An important detail for exempt employees is they generally must receive their compensation in the form of salary. There are provisions that dictate what the minimum salary must be, which may significantly increase in the coming months. Generally, exempt employees must be paid for the full day even if they’ve only worked part of a day. Full-day deductions are strictly limited with rules that must be followed before doing so.

Non-Exempt Employees

There is no rule that says non-exempt employees have to be paid a certain way. They can be paid a salary whether daily, weekly, or monthly. They can also receive compensation in the form of a daily rate, an hourly wage, piece rate, or commission. So long as you are paying a non-exempt employee at least minimum wage, you may compensate at a rate and method of your choosing. Non-exempt employees must only be paid for time actually worked.  

This means when employees are late, have to leave early, or take time off during the day, whether a half or a full day, it is not required they be paid. Unlike exempt employees who all have to be paid the same based on their classification, non-exempt employees need not all be compensated in the same manner. You can have some employees paid hourly, some daily, and some a salary depending on what will be best for your practice.

While exempt employees are protected from a variety of salary reductions for work not performed, non-exempt employees are not. If a salaried, non-exempt employee fails to work the full schedule required, his/her salary can be reduced by the appropriate number of non-work hours. In order to avoid confusion and arguments, be sure you have clearly established policies, in writing, explaining you will avail yourself of this right.


As you can see, this question only applies to non-exempt employees. For this classification of employee, we do recommend hourly pay because it is simple, straightforward, and easy to understand and administer.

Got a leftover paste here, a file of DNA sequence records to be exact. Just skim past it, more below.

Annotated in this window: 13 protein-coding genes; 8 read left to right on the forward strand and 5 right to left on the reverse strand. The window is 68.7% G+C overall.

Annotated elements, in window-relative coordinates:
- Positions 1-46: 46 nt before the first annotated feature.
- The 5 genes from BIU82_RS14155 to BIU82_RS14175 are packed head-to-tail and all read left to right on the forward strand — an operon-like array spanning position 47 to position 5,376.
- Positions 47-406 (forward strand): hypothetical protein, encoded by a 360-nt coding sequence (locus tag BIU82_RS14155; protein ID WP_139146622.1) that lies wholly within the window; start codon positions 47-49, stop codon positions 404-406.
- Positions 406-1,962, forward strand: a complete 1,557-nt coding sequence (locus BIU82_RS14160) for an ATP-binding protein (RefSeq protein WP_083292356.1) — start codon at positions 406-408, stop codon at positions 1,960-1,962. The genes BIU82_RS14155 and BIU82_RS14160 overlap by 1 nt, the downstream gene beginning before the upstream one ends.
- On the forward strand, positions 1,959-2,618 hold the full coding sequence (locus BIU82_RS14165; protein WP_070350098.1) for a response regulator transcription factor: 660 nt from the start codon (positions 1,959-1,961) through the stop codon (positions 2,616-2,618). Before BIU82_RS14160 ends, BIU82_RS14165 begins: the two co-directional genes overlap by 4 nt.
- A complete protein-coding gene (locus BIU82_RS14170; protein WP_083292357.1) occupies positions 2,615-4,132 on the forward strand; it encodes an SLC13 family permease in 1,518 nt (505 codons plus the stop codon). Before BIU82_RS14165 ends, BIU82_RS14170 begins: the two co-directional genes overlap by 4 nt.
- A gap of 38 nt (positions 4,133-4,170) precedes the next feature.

On the other hand, paying a non-exempt employee a salary often does have a psychological value for the employee, and it can be administratively easy if there aren’t overtime or time-off deductions.

If you decide to pay your non-exempt employees a salary, be clear how many hours per week the salary is based upon.  

It can be any number up to 40 hours. As mentioned, you can dock the employee’s pay. Make clear how you’re going to handle this when the employee works less than the defined schedule. In other words, what will you do if you define the salary as 34 hours per week and the employee works only 28? Similarly, if the employee works more than the defined schedule, you must increase their pay. In other words, a salary based on 34 hours must be increased if the employee works 38 hours. And don’t forget that any hours over applicable daily and/or weekly overtime limits must be paid at time-and-one-half. All of which you should have in writing to ensure everyone is on the same page. 


As you can see, there are many misconceptions and misunderstandings about paying employees on a salary basis, especially as it relates to non-exempt employees and overtime. It is not as simple as “just pay everyone a salary.” In fact, when you get right down to it, the cons can outweigh the pros depending on your circumstances. 

Be sure you know the rules:

1. Classify your employees correctly.

2. Follow wage, hour, and overtime requirements.

3. Have any and all exceptions clearly defined in writing to avoid liability and misunderstandings.

Rebecca Boartfield | Salary vs. Hourly. Which is Best?

Rebecca Boartfield is an HR Compliance Consultant for Bent Ericksen & Associates. For more than thirty years, the company has been a leading authority in human resources and personnel issues, helping dentists successfully deal with the ever-changing and complex labor laws. 

Read more from Rebecca Boartfield:

Trojan Today: “CAUTION: Be Careful with Drug & Alcohol Testing” by Rebecca Boartfield and Tim Twigg – Trojan Professional Services (

Trojan Today: “The Challenge of a Multi-Generational Workforce” by Rebecca Boartfield – Trojan Professional Services (